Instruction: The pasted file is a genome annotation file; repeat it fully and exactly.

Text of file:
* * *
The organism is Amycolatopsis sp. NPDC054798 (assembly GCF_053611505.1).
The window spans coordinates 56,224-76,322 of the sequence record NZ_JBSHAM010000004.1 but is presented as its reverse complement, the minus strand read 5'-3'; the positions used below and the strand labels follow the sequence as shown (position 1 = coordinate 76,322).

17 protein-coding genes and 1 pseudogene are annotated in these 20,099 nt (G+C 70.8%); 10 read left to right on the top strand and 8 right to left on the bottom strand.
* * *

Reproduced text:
The organism is Amycolatopsis sp. NPDC054798 (assembly GCF_053611505.1).
The window spans coordinates 56,224-76,322 of the sequence record NZ_JBSHAM010000004.1 but is presented as its reverse complement, the minus strand read 5'-3'; the positions used below and the strand labels follow the sequence as shown (position 1 = coordinate 76,322).

17 protein-coding genes and 1 pseudogene are annotated in these 20,099 nt (G+C 70.8%); 10 read left to right on the top strand and 8 right to left on the bottom strand.